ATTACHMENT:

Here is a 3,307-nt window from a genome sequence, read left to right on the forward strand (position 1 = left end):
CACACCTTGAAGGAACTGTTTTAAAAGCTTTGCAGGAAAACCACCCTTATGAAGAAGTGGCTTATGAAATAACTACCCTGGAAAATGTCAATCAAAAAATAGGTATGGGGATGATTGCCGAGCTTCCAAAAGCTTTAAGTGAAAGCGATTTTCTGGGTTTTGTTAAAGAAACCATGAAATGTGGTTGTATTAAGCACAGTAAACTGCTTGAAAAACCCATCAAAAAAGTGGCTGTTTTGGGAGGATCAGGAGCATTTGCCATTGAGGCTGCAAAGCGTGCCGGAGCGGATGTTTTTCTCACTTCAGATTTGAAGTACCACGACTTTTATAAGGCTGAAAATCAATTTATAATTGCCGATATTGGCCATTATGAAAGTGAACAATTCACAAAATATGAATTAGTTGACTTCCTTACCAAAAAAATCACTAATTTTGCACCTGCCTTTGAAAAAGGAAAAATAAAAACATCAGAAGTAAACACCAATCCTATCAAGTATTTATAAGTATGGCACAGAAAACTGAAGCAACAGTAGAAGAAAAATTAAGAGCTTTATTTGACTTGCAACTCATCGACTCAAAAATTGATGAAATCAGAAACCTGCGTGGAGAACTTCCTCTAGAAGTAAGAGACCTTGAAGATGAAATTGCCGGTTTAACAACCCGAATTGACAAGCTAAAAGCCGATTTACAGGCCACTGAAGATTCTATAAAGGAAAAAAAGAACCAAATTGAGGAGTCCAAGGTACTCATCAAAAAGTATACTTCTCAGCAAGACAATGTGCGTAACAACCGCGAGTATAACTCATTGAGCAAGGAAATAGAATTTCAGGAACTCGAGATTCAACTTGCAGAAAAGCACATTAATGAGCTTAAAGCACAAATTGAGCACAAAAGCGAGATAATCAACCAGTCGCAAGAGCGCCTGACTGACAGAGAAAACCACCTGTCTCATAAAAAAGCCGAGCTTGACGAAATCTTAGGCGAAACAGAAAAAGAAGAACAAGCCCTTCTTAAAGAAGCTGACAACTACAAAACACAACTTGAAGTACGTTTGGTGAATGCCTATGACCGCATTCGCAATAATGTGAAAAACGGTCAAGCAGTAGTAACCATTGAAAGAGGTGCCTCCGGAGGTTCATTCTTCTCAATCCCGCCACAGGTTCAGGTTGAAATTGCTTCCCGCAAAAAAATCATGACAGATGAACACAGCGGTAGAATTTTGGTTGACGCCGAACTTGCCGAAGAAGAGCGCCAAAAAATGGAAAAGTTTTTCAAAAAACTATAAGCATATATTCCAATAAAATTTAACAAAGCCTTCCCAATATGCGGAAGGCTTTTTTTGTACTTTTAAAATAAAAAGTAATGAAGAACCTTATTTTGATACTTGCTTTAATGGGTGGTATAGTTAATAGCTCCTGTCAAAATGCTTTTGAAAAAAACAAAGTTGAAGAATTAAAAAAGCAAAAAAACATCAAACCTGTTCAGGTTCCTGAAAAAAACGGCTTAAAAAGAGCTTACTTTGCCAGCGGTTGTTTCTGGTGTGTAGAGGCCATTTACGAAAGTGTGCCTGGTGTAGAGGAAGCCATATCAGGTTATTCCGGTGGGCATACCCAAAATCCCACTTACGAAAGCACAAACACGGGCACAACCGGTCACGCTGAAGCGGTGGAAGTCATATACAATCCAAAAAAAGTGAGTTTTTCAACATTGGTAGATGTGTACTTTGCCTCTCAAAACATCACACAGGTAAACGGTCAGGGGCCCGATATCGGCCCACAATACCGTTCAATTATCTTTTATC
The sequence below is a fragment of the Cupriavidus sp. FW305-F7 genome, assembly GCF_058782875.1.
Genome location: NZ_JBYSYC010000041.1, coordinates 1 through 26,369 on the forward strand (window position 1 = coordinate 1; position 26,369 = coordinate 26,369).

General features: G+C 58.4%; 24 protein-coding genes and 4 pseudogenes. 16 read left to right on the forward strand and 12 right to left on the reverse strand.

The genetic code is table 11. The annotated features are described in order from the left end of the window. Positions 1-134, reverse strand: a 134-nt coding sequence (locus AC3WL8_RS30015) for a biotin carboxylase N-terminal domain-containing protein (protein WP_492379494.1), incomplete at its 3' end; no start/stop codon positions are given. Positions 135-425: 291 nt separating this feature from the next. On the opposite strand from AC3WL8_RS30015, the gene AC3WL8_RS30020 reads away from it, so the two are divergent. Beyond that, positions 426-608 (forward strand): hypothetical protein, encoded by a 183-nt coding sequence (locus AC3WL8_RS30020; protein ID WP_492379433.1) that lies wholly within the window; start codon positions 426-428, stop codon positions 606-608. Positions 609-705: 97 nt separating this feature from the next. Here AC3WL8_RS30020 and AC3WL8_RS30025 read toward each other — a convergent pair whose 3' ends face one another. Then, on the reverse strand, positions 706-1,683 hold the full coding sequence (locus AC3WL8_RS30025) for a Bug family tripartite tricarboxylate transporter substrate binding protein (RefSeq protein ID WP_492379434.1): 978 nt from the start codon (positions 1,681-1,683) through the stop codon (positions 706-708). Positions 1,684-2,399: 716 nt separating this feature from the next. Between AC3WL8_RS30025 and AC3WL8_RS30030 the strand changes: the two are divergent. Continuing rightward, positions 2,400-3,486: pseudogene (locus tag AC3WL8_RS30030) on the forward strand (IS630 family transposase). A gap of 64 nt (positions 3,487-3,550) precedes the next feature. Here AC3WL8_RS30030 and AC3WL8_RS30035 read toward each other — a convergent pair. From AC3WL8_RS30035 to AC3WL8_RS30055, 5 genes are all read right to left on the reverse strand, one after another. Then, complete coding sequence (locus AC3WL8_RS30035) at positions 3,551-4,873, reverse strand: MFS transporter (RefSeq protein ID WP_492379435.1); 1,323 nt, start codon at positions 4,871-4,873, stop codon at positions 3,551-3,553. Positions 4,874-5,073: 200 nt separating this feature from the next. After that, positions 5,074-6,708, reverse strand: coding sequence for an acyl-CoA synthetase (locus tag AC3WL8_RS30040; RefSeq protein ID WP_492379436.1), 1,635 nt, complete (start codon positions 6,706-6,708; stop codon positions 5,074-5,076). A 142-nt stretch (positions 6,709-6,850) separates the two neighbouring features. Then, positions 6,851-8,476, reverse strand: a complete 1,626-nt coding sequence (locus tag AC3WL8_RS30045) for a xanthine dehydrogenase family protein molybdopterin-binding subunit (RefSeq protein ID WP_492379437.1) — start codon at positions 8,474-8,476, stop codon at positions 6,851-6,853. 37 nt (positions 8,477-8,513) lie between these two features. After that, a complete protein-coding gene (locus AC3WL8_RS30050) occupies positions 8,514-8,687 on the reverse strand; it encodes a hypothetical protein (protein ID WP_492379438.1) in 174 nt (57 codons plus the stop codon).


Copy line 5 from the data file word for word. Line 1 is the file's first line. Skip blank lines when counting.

General features: G+C 58.4%; 24 protein-coding genes and 4 pseudogenes. 16 read left to right on the forward strand and 12 right to left on the reverse strand.